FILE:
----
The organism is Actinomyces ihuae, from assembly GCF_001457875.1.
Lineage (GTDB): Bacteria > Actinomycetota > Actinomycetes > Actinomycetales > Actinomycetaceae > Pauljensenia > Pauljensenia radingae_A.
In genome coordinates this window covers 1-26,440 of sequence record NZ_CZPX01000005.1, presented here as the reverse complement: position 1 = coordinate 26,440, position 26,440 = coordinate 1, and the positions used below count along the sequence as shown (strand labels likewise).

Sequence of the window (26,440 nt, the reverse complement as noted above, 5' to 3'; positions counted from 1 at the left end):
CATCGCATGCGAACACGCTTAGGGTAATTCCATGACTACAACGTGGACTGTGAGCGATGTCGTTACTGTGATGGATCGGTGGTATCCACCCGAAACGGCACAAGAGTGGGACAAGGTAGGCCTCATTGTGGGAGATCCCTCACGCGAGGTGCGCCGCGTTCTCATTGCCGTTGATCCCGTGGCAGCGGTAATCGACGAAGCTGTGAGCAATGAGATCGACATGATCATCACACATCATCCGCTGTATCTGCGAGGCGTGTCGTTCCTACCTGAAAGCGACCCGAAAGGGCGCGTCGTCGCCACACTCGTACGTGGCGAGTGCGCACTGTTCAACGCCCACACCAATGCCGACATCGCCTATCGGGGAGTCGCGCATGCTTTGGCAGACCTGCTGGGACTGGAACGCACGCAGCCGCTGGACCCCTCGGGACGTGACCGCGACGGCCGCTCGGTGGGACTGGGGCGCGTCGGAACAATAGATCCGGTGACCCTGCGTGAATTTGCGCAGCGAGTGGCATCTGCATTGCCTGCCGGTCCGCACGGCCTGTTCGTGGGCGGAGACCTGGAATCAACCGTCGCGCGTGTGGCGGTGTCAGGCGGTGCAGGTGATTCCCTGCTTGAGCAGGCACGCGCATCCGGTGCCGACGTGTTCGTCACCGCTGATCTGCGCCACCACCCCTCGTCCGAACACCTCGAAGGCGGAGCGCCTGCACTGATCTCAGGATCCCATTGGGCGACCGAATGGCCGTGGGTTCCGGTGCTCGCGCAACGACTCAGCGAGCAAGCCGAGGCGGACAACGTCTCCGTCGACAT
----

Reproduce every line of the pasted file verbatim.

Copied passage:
The organism is Actinomyces ihuae, from assembly GCF_001457875.1.
Lineage (GTDB): Bacteria > Actinomycetota > Actinomycetes > Actinomycetales > Actinomycetaceae > Pauljensenia > Pauljensenia radingae_A.
In genome coordinates this window covers 1-26,440 of sequence record NZ_CZPX01000005.1, presented here as the reverse complement: position 1 = coordinate 26,440, position 26,440 = coordinate 1, and the positions used below count along the sequence as shown (strand labels likewise).

Sequence of the window (26,440 nt, the reverse complement as noted above, 5' to 3'; positions counted from 1 at the left end):
CATCGCATGCGAACACGCTTAGGGTAATTCCATGACTACAACGTGGACTGTGAGCGATGTCGTTACTGTGATGGATCGGTGGTATCCACCCGAAACGGCACAAGAGTGGGACAAGGTAGGCCTCATTGTGGGAGATCCCTCACGCGAGGTGCGCCGCGTTCTCATTGCCGTTGATCCCGTGGCAGCGGTAATCGACGAAGCTGTGAGCAATGAGATCGACATGATCATCACACATCATCCGCTGTATCTGCGAGGCGTGTCGTTCCTACCTGAAAGCGACCCGAAAGGGCGCGTCGTCGCCACACTCGTACGTGGCGAGTGCGCACTGTTCAACGCCCACACCAATGCCGACATCGCCTATCGGGGAGTCGCGCATGCTTTGGCAGACCTGCTGGGACTGGAACGCACGCAGCCGCTGGACCCCTCGGGACGTGACCGCGACGGCCGCTCGGTGGGACTGGGGCGCGTCGGAACAATAGATCCGGTGACCCTGCGTGAATTTGCGCAGCGAGTGGCATCTGCATTGCCTGCCGGTCCGCACGGCCTGTTCGTGGGCGGAGACCTGGAATCAACCGTCGCGCGTGTGGCGGTGTCAGGCGGTGCAGGTGATTCCCTGCTTGAGCAGGCACGCGCATCCGGTGCCGACGTGTTCGTCACCGCTGATCTGCGCCACCACCCCTCGTCCGAACACCTCGAAGGCGGAGCGCCTGCACTGATCTCAGGATCCCATTGGGCGACCGAATGGCCGTGGGTTCCGGTGCTCGCGCAACGACTCAGCGAGCAAGCCGAGGCGGACAACGTCTCCGTCGACAT